If you’re not quite convinced that this is the consensus of the band’s output, then perhaps you should direct yourself towards Sputnik Music (http://www.sputnikmusic.com/bands/Oceano/12893/), where the bands back catalogue has been dealt with some very negative reviews and ratings (their best average rating out of ten is just under 6/10). These opinions aren’t just reflected on the internet forums, but also in their album charting and their touring. Their releases haven’t dominated the charts in the US (I refer mainly to the US Hard Rock chart), and their most recent tour has seen them play in fairly small venues (approximately 300-600 capacity) without tickets being fully sold out. Over here in the UK they haven’t toured in support of their last two albums- their last UK run being a tour in 2012 supporting Iwrestledabearonce in those same 300-600 capacity venues. A lot of musicians say that the live shows and audience attendances provide a more accurate indicator on a band’s popularity/success. If so, then this doesn’t bode well for the Windy City deathcore troupe.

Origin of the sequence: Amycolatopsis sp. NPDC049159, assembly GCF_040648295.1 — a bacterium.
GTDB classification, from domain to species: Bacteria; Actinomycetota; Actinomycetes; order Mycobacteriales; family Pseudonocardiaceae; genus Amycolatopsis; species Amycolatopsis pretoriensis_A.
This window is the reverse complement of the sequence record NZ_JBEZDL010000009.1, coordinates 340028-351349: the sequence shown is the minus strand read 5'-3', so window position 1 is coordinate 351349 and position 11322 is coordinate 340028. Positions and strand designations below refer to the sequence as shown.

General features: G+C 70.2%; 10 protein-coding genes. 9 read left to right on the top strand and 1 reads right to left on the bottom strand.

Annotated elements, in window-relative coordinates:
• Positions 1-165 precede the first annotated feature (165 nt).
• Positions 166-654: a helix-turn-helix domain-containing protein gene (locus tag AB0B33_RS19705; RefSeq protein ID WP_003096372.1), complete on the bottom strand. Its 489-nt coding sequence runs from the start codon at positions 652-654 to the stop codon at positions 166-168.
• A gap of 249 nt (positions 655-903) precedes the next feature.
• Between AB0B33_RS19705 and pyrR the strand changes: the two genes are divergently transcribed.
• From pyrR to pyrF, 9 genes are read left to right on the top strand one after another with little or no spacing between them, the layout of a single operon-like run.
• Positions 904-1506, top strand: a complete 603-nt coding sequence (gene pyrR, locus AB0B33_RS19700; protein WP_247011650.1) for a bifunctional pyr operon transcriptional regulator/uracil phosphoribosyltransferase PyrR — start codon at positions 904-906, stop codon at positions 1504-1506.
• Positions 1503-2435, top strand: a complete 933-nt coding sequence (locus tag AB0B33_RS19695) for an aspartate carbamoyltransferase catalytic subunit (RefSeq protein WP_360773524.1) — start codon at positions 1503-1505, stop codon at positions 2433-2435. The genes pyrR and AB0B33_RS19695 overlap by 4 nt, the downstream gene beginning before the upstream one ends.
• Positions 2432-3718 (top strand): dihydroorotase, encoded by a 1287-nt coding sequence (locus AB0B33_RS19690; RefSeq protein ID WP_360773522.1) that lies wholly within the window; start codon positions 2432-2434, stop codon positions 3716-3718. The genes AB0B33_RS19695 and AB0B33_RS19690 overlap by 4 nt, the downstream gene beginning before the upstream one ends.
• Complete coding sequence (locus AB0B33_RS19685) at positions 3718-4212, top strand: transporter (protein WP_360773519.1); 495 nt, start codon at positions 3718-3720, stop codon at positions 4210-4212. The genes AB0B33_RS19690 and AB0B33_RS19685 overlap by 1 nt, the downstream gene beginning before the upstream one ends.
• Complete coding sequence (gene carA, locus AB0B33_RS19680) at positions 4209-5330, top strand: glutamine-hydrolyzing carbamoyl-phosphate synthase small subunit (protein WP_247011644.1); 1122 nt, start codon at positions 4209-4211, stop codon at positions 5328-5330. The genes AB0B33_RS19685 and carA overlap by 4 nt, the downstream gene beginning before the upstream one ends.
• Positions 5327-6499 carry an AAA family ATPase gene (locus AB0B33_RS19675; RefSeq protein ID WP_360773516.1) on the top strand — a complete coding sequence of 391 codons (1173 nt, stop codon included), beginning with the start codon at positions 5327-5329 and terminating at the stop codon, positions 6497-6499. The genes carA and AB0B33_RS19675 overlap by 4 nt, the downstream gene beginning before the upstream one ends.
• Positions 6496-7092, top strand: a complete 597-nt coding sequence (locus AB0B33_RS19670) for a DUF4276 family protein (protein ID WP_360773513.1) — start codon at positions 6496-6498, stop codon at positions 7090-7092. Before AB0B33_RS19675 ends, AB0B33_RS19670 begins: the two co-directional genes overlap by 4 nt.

It doesn’t help matters when you compare their fortunes to their peers and counterparts in the deathcore scene. For example, consider the quantity of Facebook fans they have, which is a reasonable measure of a band’s popularity, considering how the majority of people have a Facebook account.
While artists such as Suicide Silence (not pictured in the above graph), Whitechapel and Chelsea Grin have enjoyed widespread adoration, poor Oceano are seen as an afterthought. Even bands that have either been mired in controversy and scandal (Emmure, Attila and Rings Of Saturn), or have experienced some form of setback (As Blood Runs Black breaking up, Job For A Cowboy not touring their latest album, All Shall Perish being inactive), have done well for themselves.